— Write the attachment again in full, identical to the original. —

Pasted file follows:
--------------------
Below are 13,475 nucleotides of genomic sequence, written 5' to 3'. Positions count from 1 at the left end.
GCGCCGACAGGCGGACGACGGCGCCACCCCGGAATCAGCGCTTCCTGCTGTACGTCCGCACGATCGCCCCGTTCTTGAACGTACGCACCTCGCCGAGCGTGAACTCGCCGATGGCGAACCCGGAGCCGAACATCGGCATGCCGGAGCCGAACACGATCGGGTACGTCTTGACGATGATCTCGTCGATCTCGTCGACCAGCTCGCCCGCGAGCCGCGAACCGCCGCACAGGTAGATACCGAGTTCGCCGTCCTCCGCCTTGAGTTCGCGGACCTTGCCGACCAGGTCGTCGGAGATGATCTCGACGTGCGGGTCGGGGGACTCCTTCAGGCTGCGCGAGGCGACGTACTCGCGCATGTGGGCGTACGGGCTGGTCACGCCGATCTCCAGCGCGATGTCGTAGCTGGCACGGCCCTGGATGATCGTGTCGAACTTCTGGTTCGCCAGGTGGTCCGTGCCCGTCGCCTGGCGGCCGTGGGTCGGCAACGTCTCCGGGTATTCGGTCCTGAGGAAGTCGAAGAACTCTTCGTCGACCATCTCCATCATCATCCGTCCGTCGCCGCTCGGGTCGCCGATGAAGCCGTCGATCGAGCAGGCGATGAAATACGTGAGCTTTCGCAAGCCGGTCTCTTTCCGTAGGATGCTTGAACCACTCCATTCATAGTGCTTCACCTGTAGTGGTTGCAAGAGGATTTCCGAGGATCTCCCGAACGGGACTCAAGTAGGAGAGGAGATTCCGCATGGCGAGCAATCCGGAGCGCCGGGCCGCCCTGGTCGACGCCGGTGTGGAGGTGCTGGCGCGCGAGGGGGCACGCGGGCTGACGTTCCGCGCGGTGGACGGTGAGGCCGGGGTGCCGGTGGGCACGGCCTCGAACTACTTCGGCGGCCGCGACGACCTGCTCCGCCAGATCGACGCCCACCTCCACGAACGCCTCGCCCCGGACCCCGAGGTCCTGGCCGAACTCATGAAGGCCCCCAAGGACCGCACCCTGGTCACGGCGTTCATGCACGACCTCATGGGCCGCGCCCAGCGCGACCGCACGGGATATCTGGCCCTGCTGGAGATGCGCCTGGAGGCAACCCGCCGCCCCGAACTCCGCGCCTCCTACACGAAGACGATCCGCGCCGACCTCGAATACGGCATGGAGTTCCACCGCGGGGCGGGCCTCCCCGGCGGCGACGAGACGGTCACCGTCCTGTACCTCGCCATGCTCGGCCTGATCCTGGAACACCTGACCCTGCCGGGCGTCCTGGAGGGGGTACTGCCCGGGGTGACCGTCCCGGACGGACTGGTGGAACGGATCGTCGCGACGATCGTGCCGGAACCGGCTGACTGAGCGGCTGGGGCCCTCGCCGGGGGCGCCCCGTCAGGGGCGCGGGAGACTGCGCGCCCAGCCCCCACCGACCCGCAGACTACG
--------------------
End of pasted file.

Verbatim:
Below are 13,475 nucleotides of genomic sequence, written 5' to 3'. Positions count from 1 at the left end.
GCGCCGACAGGCGGACGACGGCGCCACCCCGGAATCAGCGCTTCCTGCTGTACGTCCGCACGATCGCCCCGTTCTTGAACGTACGCACCTCGCCGAGCGTGAACTCGCCGATGGCGAACCCGGAGCCGAACATCGGCATGCCGGAGCCGAACACGATCGGGTACGTCTTGACGATGATCTCGTCGATCTCGTCGACCAGCTCGCCCGCGAGCCGCGAACCGCCGCACAGGTAGATACCGAGTTCGCCGTCCTCCGCCTTGAGTTCGCGGACCTTGCCGACCAGGTCGTCGGAGATGATCTCGACGTGCGGGTCGGGGGACTCCTTCAGGCTGCGCGAGGCGACGTACTCGCGCATGTGGGCGTACGGGCTGGTCACGCCGATCTCCAGCGCGATGTCGTAGCTGGCACGGCCCTGGATGATCGTGTCGAACTTCTGGTTCGCCAGGTGGTCCGTGCCCGTCGCCTGGCGGCCGTGGGTCGGCAACGTCTCCGGGTATTCGGTCCTGAGGAAGTCGAAGAACTCTTCGTCGACCATCTCCATCATCATCCGTCCGTCGCCGCTCGGGTCGCCGATGAAGCCGTCGATCGAGCAGGCGATGAAATACGTGAGCTTTCGCAAGCCGGTCTCTTTCCGTAGGATGCTTGAACCACTCCATTCATAGTGCTTCACCTGTAGTGGTTGCAAGAGGATTTCCGAGGATCTCCCGAACGGGACTCAAGTAGGAGAGGAGATTCCGCATGGCGAGCAATCCGGAGCGCCGGGCCGCCCTGGTCGACGCCGGTGTGGAGGTGCTGGCGCGCGAGGGGGCACGCGGGCTGACGTTCCGCGCGGTGGACGGTGAGGCCGGGGTGCCGGTGGGCACGGCCTCGAACTACTTCGGCGGCCGCGACGACCTGCTCCGCCAGATCGACGCCCACCTCCACGAACGCCTCGCCCCGGACCCCGAGGTCCTGGCCGAACTCATGAAGGCCCCCAAGGACCGCACCCTGGTCACGGCGTTCATGCACGACCTCATGGGCCGCGCCCAGCGCGACCGCACGGGATATCTGGCCCTGCTGGAGATGCGCCTGGAGGCAACCCGCCGCCCCGAACTCCGCGCCTCCTACACGAAGACGATCCGCGCCGACCTCGAATACGGCATGGAGTTCCACCGCGGGGCGGGCCTCCCCGGCGGCGACGAGACGGTCACCGTCCTGTACCTCGCCATGCTCGGCCTGATCCTGGAACACCTGACCCTGCCGGGCGTCCTGGAGGGGGTACTGCCCGGGGTGACCGTCCCGGACGGACTGGTGGAACGGATCGTCGCGACGATCGTGCCGGAACCGGCTGACTGAGCGGCTGGGGCCCTCGCCGGGGGCGCCCCGTCAGGGGCGCGGGAGACTGCGCGCCCAGCCCCCACCGACCCGCAGACTACG